Azamara Quest Review
- Pro: Strong focus on destination immersion with unique shore excursions
- Con: Limited onboard entertainment might make for dull evenings
- Bottom Line: Destination-immersive, upscale cruising, with not a lot of nickel and diming
Azamara Quest Overview
Azamara Quest will never be a true luxury product -- not with its small staterooms and aging real estate in an industry where "newer" and "bigger" often mean "better." But with its smart new focus on "destination immersion" and sharply expanded menu of complimentary amenities, Azamara Club Cruises has carved out an upmarket niche that should have staying power.
What Azamara Quest (and sister ship Journey) aims to deliver is, as CEO Larry Pimentel frames it, a "bucket list" of must-see destinations around the world. How? With longer stays in port, more overnights and nighttime touring. It's a strategic move that represents a distinct departure from traditional cruising, which typically features daytime port visits and no overnights or nighttime touring. The ship also plans itineraries around popular events, docking in Rio for Carnaval, Monaco for the Grand Prix and London for the Chelsea Garden Show.
On our seven-night cruise along the French Riviera, we overnighted in both Nice and Monte Carlo. And, in other ports, we sailed away as late as 10 p.m., so there was ample time to enjoy dinner or explore the nightlife on shore. (One downside: On shorter itineraries with no sea days, there is no real sense of the sail or the sea because the cruising itself occurs in the dark. If that's an important consideration, it's best to rethink your itinerary.)
In addition, every cruise now features one complimentary AzAmazing Evening -- a local performance, concert or sporting event staged exclusively for Azamara that showcases a region's culture and cuisine. On our AzAmazing Evening in Sete, France, we watched a colorful water-jousting competition, a local tradition dating back to the Middle Ages, followed by an outdoor reception (with sparkling wines, octopus pie, fresh oysters and mussels) and fireworks. It was a showstopper.
As for the ship, Azamara Quest considers itself a floating boutique hotel. When it launched in 2007 with nearly 700 passengers, the ship was considered mid-size. By today's mega-ship standards, it's a small vessel, and that's part of its charm. Also, what Quest lacks in stateroom and bathroom panache, it makes up for with its handsome public spaces. It doesn't hurt either that the ship underwent a $10 million refurbishment in late 2012 that included an interior design redo of the Windows buffet restaurant, new chaise lounges on the pool deck, all new equipment in the fitness center and an upgrade of carpeting and furniture fabrics in most of the public spaces.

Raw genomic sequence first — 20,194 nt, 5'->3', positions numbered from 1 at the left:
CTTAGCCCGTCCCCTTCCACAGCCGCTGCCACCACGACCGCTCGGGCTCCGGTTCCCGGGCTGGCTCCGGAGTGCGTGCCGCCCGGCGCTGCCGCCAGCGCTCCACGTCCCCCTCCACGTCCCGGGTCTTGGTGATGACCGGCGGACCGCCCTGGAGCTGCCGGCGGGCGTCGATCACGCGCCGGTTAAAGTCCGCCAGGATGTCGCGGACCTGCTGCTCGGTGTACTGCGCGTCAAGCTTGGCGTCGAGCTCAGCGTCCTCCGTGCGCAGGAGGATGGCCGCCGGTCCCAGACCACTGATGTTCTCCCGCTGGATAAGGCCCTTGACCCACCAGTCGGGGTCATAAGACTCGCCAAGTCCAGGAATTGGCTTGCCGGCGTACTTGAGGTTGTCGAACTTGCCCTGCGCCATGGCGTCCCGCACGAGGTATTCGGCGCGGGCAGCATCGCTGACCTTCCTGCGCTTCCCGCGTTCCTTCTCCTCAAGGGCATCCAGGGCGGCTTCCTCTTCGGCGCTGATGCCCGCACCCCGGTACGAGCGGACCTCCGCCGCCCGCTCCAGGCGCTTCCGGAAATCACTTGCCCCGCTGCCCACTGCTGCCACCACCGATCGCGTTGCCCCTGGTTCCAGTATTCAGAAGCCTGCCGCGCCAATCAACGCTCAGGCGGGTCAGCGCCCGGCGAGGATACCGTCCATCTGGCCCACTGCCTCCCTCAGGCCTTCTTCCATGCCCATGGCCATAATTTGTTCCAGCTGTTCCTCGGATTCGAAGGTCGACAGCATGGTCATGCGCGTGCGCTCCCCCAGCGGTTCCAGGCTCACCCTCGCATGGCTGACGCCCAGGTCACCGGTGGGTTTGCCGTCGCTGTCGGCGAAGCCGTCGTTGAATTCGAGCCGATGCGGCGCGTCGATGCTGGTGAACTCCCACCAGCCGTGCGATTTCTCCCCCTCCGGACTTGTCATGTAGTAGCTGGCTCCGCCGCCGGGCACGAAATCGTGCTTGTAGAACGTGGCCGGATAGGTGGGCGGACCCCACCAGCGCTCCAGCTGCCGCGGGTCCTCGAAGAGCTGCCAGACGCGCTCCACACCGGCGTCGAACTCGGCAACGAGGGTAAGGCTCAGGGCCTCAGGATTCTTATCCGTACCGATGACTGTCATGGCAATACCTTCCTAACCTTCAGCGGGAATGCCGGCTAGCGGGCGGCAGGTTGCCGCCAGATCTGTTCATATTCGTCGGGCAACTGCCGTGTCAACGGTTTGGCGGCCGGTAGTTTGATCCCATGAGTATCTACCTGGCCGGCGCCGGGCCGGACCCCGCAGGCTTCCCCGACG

The food and service overall are quite good by any standard. One of the game-changers, though, are new fare inclusions -- not only an AzAmazing Evening but the self-service laundry, complimentary shuttles in many ports, butlers for suite passengers, house wines, beer, selected spirits, bottled water and soft drinks. The onboard experience is far more luxurious than it was before. Both onboard and ashore, this is a ship that has reinvented itself.
Azamara Quest Fellow Passengers
Passengers onboard were an international mix, though the largest nation represented by far was the U.S., followed by the U.K., Canada and Australia. Other Europeans rounded out the lot, although there were also passengers from the Dominican Republic, Singapore, Malaysia, Hong Kong, Chile and Mexico.
A large fraction of passengers are seniors, but Azamara says the average age is 55 to 57. Onboard entertainment, from trivia topics to musical choice, is clearly intended for Baby Boomers and their elders.
Almost a quarter of passengers on a typical voyage are first-time cruisers who are seasoned land travelers. Azamara says its chief competitors are boutique hotels. Statistically, the cruise lines it draws from are, in order, Regent Seven Seas, Oceania, Seabourn, Silversea and Crystal.
Azamara Quest Dress Code
Azamara Quest's evening dress code is always resort casual, which means slacks and nice, collared shirts for men, and sundresses, dressy slacks or skirts for ladies. Dressing to the nines is the exception, rather than the rule; we saw some stunning dresses in the specialty restaurants Prime C and Aqualina and in the Discoveries main dining room, as well as a handful of men in suits; mostly passengers dressed nicely but not necessarily fancily. Jeans are not permitted in the main dining room or specialty restaurants.
Azamara Quest Gratuity
Tips are included in cruise fares, but additional tipping is at passengers' discretion. Spa gratuities are not included in fares. An 18 percent gratuity will be added to passengers' onboard folio for spa services. The onboard currency is the U.S. dollar.